NASHVILLE, Tenn. (April 20, 2015) – Valerie McCormack, archeologist, Project Planning Branch, Environmental Section, is the U.S. Army Corps of Engineers Nashville District Employee of the Month for February 2015.
McCormack is being recognized for her significant contributions to the project planning branch and diligent work when she organized the recent National “Consulting with Tribal Nations” training Jan. 12 through 15, which was hosted by the Nashville District. The training is semi-annual training conducted by the U.S. Army Corps of Engineers Headquarters and the Tribal Center of Expertise.
“She is a tremendous asset to our office, district, division and nation,” said Tim Higgs, Nashville District chief, Environmental Section. “We are glad that she is a member of our team.”
According to Higgs, in her job in the environmental branch, McCormack has an incredible amount of knowledge about regulations, policies and procedures while working with almost every branch managing archaeological sites and historic buildings. He said she shouldered the significant workload as the lead for site planning for the events including prior planning and coordination through district and division.
Lt. Col. John L. Hudson, Nashville District commander, said McCormack arranged for the meeting facilities and supporting equipment. Her most recent training seminar was attended by 50 participants including archeologists, outreach coordinators, environmental and regulatory staff from 14 districts, headquarters, Assistant Secretary of the Army for Civil Works, four federal and two state agencies, and Tribal Historic Preservation officers from the Eastern Band of the Cherokee Indians and the Thlopthlocco Tribal Town of Oklahoma.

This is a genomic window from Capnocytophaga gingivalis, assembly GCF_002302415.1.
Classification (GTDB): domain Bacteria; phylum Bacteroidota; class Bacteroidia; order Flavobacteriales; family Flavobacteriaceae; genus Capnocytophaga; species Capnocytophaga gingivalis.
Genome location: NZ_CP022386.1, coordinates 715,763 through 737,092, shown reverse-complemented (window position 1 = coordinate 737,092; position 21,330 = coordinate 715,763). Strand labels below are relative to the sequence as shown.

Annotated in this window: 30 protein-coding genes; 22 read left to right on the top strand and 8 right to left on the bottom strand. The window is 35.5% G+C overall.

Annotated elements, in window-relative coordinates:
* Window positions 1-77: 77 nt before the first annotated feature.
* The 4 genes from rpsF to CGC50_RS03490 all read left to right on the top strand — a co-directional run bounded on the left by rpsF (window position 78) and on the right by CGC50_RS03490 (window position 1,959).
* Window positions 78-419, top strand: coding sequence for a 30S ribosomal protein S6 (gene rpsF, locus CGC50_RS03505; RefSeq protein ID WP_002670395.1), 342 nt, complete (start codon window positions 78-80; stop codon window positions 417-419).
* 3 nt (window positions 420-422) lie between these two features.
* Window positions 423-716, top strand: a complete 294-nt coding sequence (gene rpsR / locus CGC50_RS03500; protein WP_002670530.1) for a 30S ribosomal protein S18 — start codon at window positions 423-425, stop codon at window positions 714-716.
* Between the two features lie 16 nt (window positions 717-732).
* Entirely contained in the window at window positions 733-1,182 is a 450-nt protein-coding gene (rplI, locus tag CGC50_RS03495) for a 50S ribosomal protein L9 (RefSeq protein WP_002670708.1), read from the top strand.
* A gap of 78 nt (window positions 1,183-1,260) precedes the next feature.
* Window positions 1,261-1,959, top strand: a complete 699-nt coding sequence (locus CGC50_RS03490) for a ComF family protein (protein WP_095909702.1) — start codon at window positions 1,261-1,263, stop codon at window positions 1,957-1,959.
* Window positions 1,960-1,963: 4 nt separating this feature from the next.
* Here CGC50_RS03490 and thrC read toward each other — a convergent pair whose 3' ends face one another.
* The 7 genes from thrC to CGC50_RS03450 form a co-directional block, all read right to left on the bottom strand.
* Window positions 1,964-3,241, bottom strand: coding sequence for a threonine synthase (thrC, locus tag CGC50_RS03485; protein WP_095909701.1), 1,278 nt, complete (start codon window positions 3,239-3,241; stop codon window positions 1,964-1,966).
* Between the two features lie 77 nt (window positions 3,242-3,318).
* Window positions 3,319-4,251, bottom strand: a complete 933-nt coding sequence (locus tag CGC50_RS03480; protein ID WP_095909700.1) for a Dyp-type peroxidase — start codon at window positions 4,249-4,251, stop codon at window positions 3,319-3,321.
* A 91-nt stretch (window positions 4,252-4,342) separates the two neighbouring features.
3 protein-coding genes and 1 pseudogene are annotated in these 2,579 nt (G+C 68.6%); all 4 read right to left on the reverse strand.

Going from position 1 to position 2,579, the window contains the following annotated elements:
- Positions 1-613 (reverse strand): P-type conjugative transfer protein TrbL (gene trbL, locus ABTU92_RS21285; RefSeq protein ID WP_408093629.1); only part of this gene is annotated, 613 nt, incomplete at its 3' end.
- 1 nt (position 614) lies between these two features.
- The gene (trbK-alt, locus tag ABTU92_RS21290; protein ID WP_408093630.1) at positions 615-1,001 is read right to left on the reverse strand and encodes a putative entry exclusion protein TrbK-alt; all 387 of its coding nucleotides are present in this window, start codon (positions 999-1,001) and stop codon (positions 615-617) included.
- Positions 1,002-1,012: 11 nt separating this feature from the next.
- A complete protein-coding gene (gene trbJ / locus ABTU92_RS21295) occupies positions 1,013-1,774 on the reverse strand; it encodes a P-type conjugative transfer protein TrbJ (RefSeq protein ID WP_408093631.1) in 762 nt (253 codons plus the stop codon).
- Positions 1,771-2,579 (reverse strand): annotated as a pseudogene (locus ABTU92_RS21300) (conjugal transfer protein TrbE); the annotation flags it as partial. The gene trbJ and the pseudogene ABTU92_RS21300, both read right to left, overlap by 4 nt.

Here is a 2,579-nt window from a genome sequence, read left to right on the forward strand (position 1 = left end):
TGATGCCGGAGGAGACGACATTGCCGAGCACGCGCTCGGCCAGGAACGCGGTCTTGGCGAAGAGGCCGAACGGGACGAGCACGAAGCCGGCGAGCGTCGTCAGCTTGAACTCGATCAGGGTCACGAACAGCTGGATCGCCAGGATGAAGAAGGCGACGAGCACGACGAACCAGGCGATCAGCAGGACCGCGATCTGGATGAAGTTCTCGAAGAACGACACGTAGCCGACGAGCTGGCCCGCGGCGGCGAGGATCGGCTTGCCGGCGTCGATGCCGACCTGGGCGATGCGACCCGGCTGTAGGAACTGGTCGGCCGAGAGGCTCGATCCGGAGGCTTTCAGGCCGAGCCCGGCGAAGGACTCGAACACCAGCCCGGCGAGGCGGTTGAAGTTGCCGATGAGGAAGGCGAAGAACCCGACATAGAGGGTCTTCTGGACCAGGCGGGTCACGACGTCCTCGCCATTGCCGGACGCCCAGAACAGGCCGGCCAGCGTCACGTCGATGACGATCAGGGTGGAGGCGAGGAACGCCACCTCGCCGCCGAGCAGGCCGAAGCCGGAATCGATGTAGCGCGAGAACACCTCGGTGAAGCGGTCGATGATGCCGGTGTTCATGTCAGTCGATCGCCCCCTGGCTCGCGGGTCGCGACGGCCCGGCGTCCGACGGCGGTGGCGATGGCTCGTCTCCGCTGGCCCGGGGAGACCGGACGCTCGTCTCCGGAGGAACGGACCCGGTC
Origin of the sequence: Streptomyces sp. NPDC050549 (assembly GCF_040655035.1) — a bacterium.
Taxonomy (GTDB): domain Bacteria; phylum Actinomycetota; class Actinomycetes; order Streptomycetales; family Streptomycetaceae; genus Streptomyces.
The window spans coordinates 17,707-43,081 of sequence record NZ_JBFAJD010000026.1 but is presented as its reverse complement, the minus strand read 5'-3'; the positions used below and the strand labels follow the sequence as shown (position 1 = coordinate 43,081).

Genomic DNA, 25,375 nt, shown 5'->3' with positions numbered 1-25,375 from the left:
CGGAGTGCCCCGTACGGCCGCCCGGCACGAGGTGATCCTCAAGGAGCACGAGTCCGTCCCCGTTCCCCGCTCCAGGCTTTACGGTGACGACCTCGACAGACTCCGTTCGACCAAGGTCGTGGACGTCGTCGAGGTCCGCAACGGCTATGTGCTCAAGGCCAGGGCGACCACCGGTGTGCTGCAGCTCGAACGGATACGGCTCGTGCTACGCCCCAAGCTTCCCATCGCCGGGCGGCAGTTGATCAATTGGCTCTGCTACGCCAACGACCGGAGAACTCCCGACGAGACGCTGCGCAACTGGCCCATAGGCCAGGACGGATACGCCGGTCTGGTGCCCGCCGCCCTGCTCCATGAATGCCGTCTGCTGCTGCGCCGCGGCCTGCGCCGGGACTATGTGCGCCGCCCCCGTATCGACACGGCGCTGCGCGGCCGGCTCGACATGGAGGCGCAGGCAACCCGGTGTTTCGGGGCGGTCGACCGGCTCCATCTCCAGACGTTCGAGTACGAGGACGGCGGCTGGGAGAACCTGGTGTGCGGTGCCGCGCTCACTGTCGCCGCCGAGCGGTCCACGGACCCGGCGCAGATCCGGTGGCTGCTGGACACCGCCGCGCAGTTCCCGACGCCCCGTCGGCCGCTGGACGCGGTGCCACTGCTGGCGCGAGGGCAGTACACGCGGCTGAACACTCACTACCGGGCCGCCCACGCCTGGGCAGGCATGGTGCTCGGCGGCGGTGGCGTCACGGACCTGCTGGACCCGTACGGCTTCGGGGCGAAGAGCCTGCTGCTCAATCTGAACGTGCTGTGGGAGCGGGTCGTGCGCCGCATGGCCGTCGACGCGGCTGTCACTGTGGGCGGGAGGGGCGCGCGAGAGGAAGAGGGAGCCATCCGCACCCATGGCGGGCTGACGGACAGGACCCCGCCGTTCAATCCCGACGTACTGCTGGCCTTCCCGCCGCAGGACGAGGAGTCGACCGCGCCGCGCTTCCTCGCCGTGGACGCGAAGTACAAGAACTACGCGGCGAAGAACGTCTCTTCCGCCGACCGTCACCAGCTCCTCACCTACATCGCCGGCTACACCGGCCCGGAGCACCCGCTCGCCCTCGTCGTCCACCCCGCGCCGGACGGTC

“I’m honored to be recognized for my work,” said McCormack. “Working with tribes is extremely rewarding because I’m able to learn of their concerns and it helps our district build better relationships and honor trust relationships with tribes.”
Hudson said the training was instrumental in considering tribal concerns into the Corps’ planning evaluations and permit reviews prior to decisions. The training provided valuable knowledge on tribal sovereignty and the federal government’s trust relationship with tribes. As follow-up to the training, McCormack also hosted the Tribal Liaisons Community of Practice meeting at the district office Jan. 15-16, 2015. Tribal liaisons from various districts attended to share knowledge and coordination experiences and this meeting provided a great forum for tribal liaisons to share experiences in incorporating tribal concerns and further developing tribal relations.
"She is always eager to go beyond what is required to advance consideration and protection of cultural resources in the Nashville District Planning and Regulatory programs,” said Hudson.
McCormack began working with the Corps in 2007 for the New Orleans District, and took the archeologist position in 2008 at the Nashville District. She previously worked for the U.S. Forest Service in the Monongahela National Forest, West Va. She also provided fieldwork throughout the eastern United States, Mexico’s Gulf Coast and Belize.